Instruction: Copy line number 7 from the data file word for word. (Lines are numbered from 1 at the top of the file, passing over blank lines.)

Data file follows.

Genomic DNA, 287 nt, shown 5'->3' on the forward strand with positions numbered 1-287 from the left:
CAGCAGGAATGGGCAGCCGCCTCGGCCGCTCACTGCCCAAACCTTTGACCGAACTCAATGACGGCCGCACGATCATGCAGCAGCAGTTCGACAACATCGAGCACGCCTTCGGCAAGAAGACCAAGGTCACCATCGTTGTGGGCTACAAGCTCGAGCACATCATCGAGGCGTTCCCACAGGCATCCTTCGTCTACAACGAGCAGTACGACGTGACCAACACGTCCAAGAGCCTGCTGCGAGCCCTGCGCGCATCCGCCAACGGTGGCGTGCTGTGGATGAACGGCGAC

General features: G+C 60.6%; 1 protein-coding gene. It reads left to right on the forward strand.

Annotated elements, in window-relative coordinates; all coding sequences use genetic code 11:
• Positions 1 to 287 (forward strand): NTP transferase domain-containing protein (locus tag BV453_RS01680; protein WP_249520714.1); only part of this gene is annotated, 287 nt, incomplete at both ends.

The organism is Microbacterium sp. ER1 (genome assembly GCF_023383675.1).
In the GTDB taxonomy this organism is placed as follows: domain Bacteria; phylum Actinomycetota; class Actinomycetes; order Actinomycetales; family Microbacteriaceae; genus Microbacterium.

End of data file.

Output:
In the GTDB taxonomy this organism is placed as follows: domain Bacteria; phylum Actinomycetota; class Actinomycetes; order Actinomycetales; family Microbacteriaceae; genus Microbacterium.